Personal Finance

Benefits of limited liability partnerships for enterprises

If the partners are natural persons, what is
If the partners are natural persons, what is paid is final tax. FILE PHOTO | NMG 

Limited Liability Partnerships (LLPs) are slowly gaining preference as business and investment vehicles in Kenya in comparison to ordinary partnerships, limited companies and sole proprietorships.

When choosing the form of legal vehicle through which to invest or carry out commercial activities, flexibility and tax efficiency are key considerations for investors and entrepreneurs. LLPs should not be mistaken for limited partnerships. Limited Partnerships (LP) have a general partner (GP), who is generally responsible for managing the limited partnership, and whose liability is therefore unlimited, and limited partners, who have no right to participate in the management of the limited partnership, and whose liability is limited to their capital contribution. The Attorney General has not brought the Limited Partnerships Act into effect, more than five years after it was passed by Parliament.

LLPs are partnerships registered under the Limited Liability Partnership Act, 2011. Unlike ordinary partnerships and sole proprietors, LLPs have corporate personality, meaning that they are body corporates in their own right, with perpetual succession and limitation of liability for the partners. Partners in ordinary partnerships are jointly and severally liable for all the debts, and the acts and omissions of the partnership. In contrast to this, the liability of partners in an LLP is limited to their capital contribution to the LLP. Each partner is personally liable for acts of negligence and fraud committed by him, without the liability extending to the other partners.

LLPs possess similar attributes to companies and may be considered as a hybrid of limited liability companies and partnerships. They also offer several tax benefits particular to partnerships which are not available to companies.

LLPs are easy to form and dissolve. The minimum number of persons required for registration of an LLP is two while there is no maximum prescribed number. This contrasts with private companies which have a limitation of a maximum of 50 members. Additionally, the entire capital of LLPs can be freely paid back to the partners, whereas a company cannot return all its share capital without going through the process of liquidation or obtaining a court order for reduction of capital.


The ease of formation and dissolution makes LLPs the most suitable vehicles for transactional deals like funds and special purposes vehicles. However, investors should ensure that a solid partnership agreement is drawn to protect the rights of the individual partners and establish sound governance procedures.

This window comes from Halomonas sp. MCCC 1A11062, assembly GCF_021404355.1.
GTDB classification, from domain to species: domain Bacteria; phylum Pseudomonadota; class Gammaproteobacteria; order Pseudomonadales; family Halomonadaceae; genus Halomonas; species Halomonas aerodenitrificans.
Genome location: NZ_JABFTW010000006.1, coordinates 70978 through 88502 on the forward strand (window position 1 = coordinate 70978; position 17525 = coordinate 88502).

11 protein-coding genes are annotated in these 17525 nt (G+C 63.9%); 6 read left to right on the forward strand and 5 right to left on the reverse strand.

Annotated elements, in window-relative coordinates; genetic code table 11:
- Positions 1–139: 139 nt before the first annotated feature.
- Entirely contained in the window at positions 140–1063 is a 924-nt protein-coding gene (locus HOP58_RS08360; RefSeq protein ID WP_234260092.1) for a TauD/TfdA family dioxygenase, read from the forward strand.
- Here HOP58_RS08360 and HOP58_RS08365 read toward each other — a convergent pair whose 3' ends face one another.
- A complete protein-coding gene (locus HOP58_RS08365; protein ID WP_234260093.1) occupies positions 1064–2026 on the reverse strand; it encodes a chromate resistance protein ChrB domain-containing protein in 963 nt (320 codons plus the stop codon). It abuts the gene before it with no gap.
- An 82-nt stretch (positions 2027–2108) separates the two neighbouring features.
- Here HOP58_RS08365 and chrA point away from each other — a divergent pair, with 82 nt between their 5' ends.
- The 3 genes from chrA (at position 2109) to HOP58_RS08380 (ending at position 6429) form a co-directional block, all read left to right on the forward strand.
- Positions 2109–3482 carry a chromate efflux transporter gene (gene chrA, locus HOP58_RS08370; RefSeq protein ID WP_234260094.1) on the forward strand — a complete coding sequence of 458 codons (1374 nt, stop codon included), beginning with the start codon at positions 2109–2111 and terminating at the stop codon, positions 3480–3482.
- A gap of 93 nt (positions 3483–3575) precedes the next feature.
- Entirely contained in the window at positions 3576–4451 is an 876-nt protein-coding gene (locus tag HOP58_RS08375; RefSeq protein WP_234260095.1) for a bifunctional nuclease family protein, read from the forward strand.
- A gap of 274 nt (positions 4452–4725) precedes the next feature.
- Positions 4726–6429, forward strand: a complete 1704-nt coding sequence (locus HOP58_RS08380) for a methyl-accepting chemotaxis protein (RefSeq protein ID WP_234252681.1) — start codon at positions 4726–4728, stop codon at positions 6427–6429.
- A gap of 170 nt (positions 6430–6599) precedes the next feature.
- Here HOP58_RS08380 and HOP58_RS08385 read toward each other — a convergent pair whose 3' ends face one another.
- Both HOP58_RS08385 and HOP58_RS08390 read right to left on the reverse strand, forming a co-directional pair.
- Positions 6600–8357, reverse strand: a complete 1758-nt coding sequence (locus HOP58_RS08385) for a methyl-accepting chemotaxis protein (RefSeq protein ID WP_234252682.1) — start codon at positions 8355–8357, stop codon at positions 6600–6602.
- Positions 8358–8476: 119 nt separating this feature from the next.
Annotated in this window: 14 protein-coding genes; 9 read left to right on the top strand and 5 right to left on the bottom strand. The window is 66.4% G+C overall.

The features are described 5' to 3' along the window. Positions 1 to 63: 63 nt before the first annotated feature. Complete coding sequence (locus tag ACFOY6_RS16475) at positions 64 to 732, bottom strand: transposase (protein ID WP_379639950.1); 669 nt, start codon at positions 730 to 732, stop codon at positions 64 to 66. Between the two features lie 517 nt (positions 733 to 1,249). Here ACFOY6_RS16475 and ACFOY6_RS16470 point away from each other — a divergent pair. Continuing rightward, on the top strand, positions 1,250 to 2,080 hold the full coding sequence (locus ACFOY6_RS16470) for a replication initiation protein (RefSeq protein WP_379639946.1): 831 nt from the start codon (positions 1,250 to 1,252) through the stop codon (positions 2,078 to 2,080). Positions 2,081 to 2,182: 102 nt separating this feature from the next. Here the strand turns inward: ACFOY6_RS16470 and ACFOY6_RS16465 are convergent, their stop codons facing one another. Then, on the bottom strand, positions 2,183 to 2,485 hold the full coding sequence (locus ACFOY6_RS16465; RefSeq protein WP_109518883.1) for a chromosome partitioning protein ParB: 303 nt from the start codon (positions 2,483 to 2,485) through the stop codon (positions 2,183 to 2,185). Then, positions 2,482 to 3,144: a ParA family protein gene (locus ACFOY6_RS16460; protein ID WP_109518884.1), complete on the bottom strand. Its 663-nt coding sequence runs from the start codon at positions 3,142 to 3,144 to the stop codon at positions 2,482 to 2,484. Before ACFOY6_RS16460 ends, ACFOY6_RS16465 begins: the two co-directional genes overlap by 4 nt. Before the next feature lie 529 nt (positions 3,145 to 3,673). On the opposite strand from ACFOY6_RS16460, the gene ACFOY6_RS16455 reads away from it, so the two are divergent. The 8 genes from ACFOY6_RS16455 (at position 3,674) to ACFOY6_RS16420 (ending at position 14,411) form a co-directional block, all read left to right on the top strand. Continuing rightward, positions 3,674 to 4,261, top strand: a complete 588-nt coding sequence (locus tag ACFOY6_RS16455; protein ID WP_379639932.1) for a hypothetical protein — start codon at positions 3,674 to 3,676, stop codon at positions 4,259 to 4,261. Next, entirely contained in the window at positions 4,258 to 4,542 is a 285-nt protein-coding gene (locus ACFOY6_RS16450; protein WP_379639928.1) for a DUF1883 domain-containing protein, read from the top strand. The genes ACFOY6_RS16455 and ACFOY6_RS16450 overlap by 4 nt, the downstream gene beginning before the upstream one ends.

The biggest tax benefit enjoyed by LLPs is tax transparency. They are not subjected to corporation tax in their individual capacities as they are not considered taxable persons under the Income Tax Act. Their income is taxed on the individual partners after distribution of profits.

Moreover, tax exempt partners are able to enjoy the exemption status if they invest through an LLP. If the same investment was made through a company, the returns would suffer corporation tax before distribution.

If the partners are natural persons, what is paid is final tax. This leads to additional tax savings as compared to companies where distribution of dividends would trigger withholding tax at either five percent or 10 percent for resident and non-resident shareholders respectively.

In cases where the LLP are used to hold investments, the expenses incurred by the LLPs in managing the investments would be tax deductible. In the case of a holding company, the expenses incurred in managing its investment in another company in most cases, would not be tax deductible.

LLPs are also exempt from thin capitalisation rules which affect financing arrangements of companies.This refers to the situation in which a company is financed through a relatively higher level of debt compared to equity. In Kenya, the thin capitalisation rules apply only to foreign controlled companies whose debt to equity ratio is more than 3:1. Deduction of interest expense for a thinly capitalized company is restricted to 75 percent of the interest. However, LLPs are able to deduct all their interest expense regardless of whether they are thinly capitalised.

LLPs are more attractive investment vehicles than limited companies, ordinary partnerships and sole proprietorship.

It is imperative to note that limited companies can be converted to LLPs but LLPs cannot be converted into companies under the provisions of the Limited Liability Partnership Act.

The writer is Senior Tax Associate at KN Law LPP.